Schwerte shouldn’t be left to dwindle away
In many regions in the next few years there is to be a decline in population combined with a sharply increasing average age. The councillor of the town of Schwerte does not want to make the best of a bad bargain.
For the Federal Republic of Germany and its regions, demographics describe a clear decrease in population and indicate demographic change. A higher life expectancy of older people and decreasing birth numbers are leading to a population development reversal, which will require an increase in immigration. This development is reflected in the frequently quoted phrase: “There are fewer of us and we are becoming older and more varied.”
The decreasing and changing population development in the coming decades will lead to central changes in the economic, infrastructural and social development of society. It also forces local politics to reach fundamentally new considerations and organisational solutions. The town of Schwerte within the Unna district, situated on the border of the northern Sauerland region, created a demographics panel a year and a half ago in some local authorities in the State. The goal: Schwerte is meant to hold a population of about 50,000 and become and remain appealing for older people and families alike.
Should a town like Schwerte really be spending money on politicians who come up with possibly vague perspectives on population development? What is the use of involving local politicians? Questions like these were asked, sometimes on the quiet. The conflict with the demographic change in Schwerte found its point of origin in 2004 with the organisation of the panel for social issues, demographics and generations. In 2006, with the support of the Bertelsmann Foundation in the framework of a model workshop, the strategy concept "Orientation frameworks for demographic change in Schwerte" was developed, which was enacted by the Councillor of the town of Schwerte.
In 2007 employees in administration, politicians and other protagonists of the Schwerte community all completed demographics training. As a result, the Mayor set up a cross-functional competency team, consisting of specialists from the relevant admin areas, and awarded the contract for compiling a Schwerte demographics report.
“The more you deal with the effects and look for alternatives, the lower the negative consequences,” says president of the panel Marco Kordt (CDU), taking positive stock of the previous activities. “It’s our goal to strengthen the sensitivity for the topic among the population. Everyone is affected by it.” Therefore, the infrastructure up to now can’t be maintained because the number of children is decreasing. “For instance, nurseries in every district can’t continue to be supported.” Also schools will have to close. “It’s about getting the best we can,” says Kordt. For example, through the establishment of family centres.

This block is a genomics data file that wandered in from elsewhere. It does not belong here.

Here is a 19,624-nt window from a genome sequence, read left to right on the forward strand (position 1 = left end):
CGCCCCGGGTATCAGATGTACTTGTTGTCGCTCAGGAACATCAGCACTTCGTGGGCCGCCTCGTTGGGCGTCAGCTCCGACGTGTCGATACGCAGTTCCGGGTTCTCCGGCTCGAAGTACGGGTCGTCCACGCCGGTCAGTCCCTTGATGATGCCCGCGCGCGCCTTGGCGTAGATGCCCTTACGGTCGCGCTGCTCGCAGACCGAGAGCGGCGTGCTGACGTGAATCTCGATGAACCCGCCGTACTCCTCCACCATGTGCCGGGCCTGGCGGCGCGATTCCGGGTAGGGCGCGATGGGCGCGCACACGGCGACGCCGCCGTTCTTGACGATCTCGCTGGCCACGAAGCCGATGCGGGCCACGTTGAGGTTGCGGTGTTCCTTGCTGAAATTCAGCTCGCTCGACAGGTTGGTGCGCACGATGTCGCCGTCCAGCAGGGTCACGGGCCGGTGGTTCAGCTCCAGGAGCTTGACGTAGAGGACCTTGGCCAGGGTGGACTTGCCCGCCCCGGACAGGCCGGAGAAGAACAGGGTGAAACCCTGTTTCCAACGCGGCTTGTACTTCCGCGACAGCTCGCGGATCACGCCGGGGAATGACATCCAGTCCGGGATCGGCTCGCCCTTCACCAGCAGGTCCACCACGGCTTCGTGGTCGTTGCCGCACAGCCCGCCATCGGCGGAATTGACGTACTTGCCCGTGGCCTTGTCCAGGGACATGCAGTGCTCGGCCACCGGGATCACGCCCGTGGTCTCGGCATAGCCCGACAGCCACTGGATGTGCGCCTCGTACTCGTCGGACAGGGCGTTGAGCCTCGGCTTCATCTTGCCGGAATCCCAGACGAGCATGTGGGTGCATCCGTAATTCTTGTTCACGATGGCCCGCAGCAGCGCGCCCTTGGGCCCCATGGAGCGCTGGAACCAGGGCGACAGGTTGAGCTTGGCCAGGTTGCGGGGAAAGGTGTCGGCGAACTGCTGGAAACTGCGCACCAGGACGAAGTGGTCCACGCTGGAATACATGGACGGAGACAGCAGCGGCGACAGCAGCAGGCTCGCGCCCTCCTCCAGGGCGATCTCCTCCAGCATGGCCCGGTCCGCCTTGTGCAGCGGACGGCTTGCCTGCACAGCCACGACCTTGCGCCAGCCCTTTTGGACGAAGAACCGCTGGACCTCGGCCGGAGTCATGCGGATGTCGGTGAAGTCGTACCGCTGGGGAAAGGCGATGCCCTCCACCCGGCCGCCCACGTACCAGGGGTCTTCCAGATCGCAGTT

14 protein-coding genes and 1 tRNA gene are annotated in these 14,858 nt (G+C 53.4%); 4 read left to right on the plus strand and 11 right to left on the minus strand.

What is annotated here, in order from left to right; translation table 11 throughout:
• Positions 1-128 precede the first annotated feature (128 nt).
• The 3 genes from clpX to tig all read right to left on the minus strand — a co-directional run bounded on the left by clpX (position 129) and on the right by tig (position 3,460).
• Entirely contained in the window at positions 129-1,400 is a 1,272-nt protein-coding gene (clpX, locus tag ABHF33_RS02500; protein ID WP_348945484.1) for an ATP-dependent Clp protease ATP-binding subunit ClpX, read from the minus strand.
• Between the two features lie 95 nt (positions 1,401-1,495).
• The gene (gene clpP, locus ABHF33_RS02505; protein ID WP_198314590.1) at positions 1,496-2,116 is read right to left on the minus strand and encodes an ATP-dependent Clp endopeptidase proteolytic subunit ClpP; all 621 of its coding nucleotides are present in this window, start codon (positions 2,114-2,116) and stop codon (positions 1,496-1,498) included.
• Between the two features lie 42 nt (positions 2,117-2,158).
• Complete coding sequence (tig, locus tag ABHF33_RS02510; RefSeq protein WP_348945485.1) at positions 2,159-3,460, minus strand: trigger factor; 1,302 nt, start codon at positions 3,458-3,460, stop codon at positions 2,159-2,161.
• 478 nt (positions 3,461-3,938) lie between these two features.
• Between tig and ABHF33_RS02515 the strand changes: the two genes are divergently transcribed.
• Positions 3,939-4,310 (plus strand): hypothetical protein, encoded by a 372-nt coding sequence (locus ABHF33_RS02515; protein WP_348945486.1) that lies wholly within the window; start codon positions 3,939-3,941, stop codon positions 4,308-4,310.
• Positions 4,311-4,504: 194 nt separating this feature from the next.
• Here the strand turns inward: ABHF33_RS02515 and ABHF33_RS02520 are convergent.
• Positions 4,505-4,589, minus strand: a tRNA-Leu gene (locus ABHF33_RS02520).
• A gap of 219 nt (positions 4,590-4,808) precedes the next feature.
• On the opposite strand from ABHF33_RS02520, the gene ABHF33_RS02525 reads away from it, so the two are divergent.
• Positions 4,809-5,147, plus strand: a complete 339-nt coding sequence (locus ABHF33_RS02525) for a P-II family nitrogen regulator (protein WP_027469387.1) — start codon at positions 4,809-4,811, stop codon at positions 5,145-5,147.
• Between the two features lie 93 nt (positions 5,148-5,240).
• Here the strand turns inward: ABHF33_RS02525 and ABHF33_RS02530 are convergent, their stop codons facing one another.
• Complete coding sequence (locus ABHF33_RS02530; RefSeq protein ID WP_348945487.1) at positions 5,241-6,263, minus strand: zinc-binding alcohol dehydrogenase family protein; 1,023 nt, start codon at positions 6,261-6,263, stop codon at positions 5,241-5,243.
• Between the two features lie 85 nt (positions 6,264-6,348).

With the support of the company GEBIT, the competency team will, in future, be working on the assignment, data, specialist topics and portfolio planning as a basis for compiling a comprehensive demographics report.
A distinguishing feature was the development and orientation of an age group model, which offers a sophisticated illustration and a specific view of the need for action in the different age brackets. For instance, people in the 18 - 25 age bracket, which is moulded by academic and professional education, and when you look at people aged between 25 and 40, their age bracket is moulded by other conditions; namely personal living conditions relating to mobility requirements, starting a family and settling down in one location. People over the age of 65 are preoccupied with the question of meaningful leisure pursuits when they retire and good provision of care for mobility restrictions and nursing care.
For the town of Schwerte, the report forecasts a decrease in population in the age groups below 65 years and a sharp increase in older people and senior citizens. The over 80 age group will rise to over 87% by 2025. A development which will pose challenges for the entire town’s development. These challenges can only be successfully handled using combined efforts from all corporate forces. Citizens, societies and associations and the local economy, as well as administration and local affairs must be incorporated into this change. It isn’t just the projected aging of the Schwerte population with decreasing birth numbers which requires corresponding measures. But also the progressive globalisation of the economy with effects on the local and regional employment market will bring future developments which should be mapped out. Low levels of public finances also clearly restrict the political scope of creativity of local authorities so that even more synergy effects than before must be used enhancing cooperation and networking with different players.
The demographics report ends with a summary stating recommendations for local political actions. These recommendations identify different possibilities for bringing about and implementing change and offer guidelines for action for administration and politics. “The local authority is required to do its utmost to ensure that districts are preserved as being areas where people like living and feel good,” states president of the board Marco Kordt.
Further information relating to the latest Schwerte demographics report can be downloaded at: http://schwerte.kdvz.de/site/fileadmin/download/publikationen/50/50_Demografiebericht.pdf